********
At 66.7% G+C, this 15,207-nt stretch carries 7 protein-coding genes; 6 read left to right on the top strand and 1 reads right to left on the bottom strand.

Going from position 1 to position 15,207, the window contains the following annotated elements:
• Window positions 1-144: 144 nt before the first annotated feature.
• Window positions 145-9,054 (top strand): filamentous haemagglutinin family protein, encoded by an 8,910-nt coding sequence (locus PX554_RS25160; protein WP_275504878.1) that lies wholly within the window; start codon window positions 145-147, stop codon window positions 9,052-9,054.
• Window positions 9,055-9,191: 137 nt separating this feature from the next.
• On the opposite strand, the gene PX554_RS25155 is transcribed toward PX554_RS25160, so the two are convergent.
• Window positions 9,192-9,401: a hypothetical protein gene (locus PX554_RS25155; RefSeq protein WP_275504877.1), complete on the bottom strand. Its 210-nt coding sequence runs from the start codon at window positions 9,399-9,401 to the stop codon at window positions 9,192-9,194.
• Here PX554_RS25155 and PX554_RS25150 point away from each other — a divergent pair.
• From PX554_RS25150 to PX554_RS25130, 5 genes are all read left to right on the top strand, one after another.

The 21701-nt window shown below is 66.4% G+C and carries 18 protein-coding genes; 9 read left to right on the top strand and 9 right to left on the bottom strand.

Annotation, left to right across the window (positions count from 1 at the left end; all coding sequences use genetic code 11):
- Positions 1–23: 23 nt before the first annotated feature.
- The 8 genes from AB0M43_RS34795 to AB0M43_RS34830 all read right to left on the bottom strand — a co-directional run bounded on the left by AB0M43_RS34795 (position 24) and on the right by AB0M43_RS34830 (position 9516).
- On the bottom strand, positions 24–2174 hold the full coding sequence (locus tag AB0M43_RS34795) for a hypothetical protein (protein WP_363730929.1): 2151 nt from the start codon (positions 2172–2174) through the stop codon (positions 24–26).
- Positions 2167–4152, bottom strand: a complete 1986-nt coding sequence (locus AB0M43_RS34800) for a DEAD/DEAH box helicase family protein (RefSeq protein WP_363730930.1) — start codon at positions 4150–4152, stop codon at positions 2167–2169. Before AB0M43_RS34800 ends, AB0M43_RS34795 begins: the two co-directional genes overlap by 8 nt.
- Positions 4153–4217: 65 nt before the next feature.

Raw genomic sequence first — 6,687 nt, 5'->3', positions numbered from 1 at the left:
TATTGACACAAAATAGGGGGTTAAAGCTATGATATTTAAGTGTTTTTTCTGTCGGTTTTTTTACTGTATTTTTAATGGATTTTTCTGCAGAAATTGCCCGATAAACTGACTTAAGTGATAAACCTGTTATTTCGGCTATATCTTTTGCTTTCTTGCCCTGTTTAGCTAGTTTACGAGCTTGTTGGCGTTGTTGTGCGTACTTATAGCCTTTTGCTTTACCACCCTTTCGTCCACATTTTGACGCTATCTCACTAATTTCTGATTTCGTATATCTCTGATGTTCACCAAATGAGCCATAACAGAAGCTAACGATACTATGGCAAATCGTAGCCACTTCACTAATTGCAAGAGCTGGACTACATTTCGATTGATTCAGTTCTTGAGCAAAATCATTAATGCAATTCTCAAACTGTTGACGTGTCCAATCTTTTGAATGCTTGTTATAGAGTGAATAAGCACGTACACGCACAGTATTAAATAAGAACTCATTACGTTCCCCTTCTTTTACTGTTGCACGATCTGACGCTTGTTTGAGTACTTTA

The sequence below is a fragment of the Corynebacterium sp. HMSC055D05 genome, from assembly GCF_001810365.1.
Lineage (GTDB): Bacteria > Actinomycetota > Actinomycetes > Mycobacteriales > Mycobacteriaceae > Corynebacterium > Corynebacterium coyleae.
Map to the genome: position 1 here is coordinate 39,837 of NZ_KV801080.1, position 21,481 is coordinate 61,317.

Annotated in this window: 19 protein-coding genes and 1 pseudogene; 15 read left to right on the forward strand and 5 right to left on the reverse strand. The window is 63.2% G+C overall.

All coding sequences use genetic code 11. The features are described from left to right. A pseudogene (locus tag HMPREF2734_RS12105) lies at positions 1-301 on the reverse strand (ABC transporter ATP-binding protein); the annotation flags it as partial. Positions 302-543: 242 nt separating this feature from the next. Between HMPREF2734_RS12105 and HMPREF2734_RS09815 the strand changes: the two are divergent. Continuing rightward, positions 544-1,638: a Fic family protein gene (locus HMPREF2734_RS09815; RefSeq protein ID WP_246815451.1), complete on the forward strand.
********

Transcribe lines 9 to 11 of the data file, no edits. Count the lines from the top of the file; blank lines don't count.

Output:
• From PX554_RS25150 to PX554_RS25130, 5 genes are all read left to right on the top strand, one after another.

The 21701-nt window shown below is 66.4% G+C and carries 18 protein-coding genes; 9 read left to right on the top strand and 9 right to left on the bottom strand.

Annotation, left to right across the window (positions count from 1 at the left end; all coding sequences use genetic code 11):